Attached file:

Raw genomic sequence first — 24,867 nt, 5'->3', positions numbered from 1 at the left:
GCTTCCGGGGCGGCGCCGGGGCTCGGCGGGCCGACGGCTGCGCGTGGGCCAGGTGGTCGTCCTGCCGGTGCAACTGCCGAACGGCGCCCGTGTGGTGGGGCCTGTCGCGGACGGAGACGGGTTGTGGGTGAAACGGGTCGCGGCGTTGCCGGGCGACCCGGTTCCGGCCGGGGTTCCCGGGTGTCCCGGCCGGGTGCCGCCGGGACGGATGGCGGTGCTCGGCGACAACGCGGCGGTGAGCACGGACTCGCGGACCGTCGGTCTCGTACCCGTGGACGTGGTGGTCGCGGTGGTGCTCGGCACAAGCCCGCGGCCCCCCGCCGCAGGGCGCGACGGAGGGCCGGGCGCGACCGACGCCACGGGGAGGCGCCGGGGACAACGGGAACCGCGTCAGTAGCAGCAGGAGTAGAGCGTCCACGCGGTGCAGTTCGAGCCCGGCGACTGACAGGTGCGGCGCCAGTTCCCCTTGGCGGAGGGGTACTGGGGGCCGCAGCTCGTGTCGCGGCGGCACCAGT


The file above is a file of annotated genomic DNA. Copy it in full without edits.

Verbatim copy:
Raw genomic sequence first — 24,867 nt, 5'->3', positions numbered from 1 at the left:
GCTTCCGGGGCGGCGCCGGGGCTCGGCGGGCCGACGGCTGCGCGTGGGCCAGGTGGTCGTCCTGCCGGTGCAACTGCCGAACGGCGCCCGTGTGGTGGGGCCTGTCGCGGACGGAGACGGGTTGTGGGTGAAACGGGTCGCGGCGTTGCCGGGCGACCCGGTTCCGGCCGGGGTTCCCGGGTGTCCCGGCCGGGTGCCGCCGGGACGGATGGCGGTGCTCGGCGACAACGCGGCGGTGAGCACGGACTCGCGGACCGTCGGTCTCGTACCCGTGGACGTGGTGGTCGCGGTGGTGCTCGGCACAAGCCCGCGGCCCCCCGCCGCAGGGCGCGACGGAGGGCCGGGCGCGACCGACGCCACGGGGAGGCGCCGGGGACAACGGGAACCGCGTCAGTAGCAGCAGGAGTAGAGCGTCCACGCGGTGCAGTTCGAGCCCGGCGACTGACAGGTGCGGCGCCAGTTCCCCTTGGCGGAGGGGTACTGGGGGCCGCAGCTCGTGTCGCGGCGGCACCAGT